British people are polite.
We say please and thank you in all the right places, we say sorry when we’re supposed, we queue up in a nice orderly fashion and we nod in greeting to our neighbours and friends.
Sure, we tend to complain about situations and things that really could be a lot worse (hello there, NHS), and we quite often get too big for our boots, but all in all we are a generally nice and polite country.
Irrespective of all our manners, politeness and good intentions, there is one thing that British people will not do under any circumstances, and that is: willingly sit next to each other on a bus.
For some reason, we go out of our way not to have to sit next to, god forbid, a complete stranger on public transport – including but not limited to putting our handbag or bag full of shopping on the empty seat next to us. I mean, does a carton of eggs really need its own seat?! And then we huff and we puff and we curse and we wince in psychological pain when we have to eventually move the aforementioned item to let an actual human being sit there.
Just the other day I found myself subconsciously doing the very thing I’m now ranting about. I got on the bus completely alone, and put my bag next to me, more for convenience than anything. The bus started filling up until eventually I had to put my bag on my lap. No big deal. Then this kid sat next to me – a boy of about 12/13 years old – but when I say sat next to me, what I actually mean is he sat on the very edge of the seat about as far away as he could get from me without hitting the floor.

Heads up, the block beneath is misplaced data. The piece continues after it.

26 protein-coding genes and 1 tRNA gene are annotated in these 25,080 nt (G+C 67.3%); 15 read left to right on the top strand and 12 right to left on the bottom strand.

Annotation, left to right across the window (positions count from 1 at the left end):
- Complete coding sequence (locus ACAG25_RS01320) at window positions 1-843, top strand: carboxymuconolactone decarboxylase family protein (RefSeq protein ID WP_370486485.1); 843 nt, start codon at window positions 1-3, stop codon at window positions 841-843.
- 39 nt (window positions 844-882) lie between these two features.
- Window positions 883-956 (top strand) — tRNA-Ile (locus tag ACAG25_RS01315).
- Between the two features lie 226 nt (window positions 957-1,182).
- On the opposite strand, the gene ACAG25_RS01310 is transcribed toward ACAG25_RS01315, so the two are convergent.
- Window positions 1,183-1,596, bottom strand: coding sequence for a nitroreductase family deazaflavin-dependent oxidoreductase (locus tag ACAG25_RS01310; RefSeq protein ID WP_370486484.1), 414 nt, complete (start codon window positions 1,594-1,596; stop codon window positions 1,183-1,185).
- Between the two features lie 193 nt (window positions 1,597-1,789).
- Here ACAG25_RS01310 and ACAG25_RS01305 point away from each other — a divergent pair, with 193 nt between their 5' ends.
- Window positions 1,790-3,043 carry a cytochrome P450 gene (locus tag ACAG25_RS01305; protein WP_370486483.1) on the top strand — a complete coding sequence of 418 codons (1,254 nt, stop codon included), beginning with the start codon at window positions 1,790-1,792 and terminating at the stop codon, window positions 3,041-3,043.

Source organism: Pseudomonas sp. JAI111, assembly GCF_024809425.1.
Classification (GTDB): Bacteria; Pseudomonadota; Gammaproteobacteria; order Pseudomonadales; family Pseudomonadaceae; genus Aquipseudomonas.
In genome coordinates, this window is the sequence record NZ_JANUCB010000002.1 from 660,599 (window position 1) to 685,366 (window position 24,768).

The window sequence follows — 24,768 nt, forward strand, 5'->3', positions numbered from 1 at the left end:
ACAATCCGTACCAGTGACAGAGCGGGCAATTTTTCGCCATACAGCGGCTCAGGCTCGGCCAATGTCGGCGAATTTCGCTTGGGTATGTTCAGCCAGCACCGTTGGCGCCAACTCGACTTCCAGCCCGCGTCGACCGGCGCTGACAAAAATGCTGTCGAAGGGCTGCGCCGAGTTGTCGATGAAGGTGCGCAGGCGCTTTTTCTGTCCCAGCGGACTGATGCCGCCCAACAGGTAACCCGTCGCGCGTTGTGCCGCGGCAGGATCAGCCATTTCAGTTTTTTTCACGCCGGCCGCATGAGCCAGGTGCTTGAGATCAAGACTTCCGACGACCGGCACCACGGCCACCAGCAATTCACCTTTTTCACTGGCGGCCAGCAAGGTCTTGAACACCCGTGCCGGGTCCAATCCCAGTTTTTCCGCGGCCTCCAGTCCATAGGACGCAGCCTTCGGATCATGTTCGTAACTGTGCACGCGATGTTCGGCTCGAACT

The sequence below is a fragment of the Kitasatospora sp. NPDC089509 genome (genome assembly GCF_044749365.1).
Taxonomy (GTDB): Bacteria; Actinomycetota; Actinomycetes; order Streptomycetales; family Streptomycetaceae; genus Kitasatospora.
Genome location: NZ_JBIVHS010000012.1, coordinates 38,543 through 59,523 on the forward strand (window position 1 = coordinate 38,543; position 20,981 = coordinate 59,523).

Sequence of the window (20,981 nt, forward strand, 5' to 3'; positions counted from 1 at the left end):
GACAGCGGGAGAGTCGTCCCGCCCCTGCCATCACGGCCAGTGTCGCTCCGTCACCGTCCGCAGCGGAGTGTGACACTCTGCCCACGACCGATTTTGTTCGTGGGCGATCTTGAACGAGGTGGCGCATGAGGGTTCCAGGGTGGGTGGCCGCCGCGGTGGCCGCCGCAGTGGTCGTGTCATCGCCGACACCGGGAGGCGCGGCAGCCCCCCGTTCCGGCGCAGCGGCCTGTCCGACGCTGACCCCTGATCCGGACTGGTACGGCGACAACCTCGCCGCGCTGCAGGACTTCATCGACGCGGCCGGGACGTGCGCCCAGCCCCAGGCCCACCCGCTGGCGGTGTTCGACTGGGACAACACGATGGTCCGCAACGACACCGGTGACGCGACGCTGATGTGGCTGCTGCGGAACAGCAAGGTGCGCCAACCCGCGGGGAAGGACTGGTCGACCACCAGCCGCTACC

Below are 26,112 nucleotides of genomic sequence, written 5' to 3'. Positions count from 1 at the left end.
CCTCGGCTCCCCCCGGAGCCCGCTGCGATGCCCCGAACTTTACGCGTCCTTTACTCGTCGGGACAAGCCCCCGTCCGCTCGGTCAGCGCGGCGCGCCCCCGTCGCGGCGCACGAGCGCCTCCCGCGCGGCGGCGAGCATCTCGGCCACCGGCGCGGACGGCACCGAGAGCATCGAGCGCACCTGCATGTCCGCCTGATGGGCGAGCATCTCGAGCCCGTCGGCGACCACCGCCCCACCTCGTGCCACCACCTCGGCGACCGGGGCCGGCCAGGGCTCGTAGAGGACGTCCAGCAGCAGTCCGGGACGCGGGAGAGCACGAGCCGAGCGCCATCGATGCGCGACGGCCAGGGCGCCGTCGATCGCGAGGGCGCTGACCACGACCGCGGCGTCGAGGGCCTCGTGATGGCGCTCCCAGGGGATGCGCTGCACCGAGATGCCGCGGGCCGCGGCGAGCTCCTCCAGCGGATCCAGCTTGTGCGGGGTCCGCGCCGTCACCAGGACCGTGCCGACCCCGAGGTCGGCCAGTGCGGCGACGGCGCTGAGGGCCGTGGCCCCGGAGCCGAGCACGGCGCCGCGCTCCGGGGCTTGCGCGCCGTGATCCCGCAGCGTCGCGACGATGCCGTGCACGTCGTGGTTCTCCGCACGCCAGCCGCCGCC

He got out his phone and stared at it, although I could see there wasn’t actually anything there. He was just opening and closing the same message again and again and again. His eyes darted around the bus, looking anywhere except in my direction.
To be honest I probably freaked him out with how much I was scrutinising him and the situation we were in.
I just kept thinking about how if it were a bus in India or Nepal or Peru or Jordan or Colombia or basically anywhere outside of Europe, it would be full of laughter and chat as opposed to awkward silence and crying babies. Nobody would be sat alone; strangers would be sharing their lives with each other, and this boy would have been chatting away at me at ninety miles an hour.
If we were in Nepal, kids would have been fighting to sit with the blonde-haired, pale-skinned alien who they could use to practice their English.
If we were in India, people would have asked me my name, asked where I’m from. We would have chatted.
If we were in Peru, I probably would have been the one to start a conversation with my fellow passengers.
But we were in Wales, so me and the kid sat in silence for the next five minutes instead, until we came to my stop where I awkwardly squeezed past him, mumbling a sarcastic thanks as he did nothing to get out of my way. The British way.
As much as I love the peaceful silence of the Number 6 and all its awkward passengers, I absolutely cannot wait to find myself smack bang in the middle of the chaotic yet exhilarating public transport in Sri Lanka and India.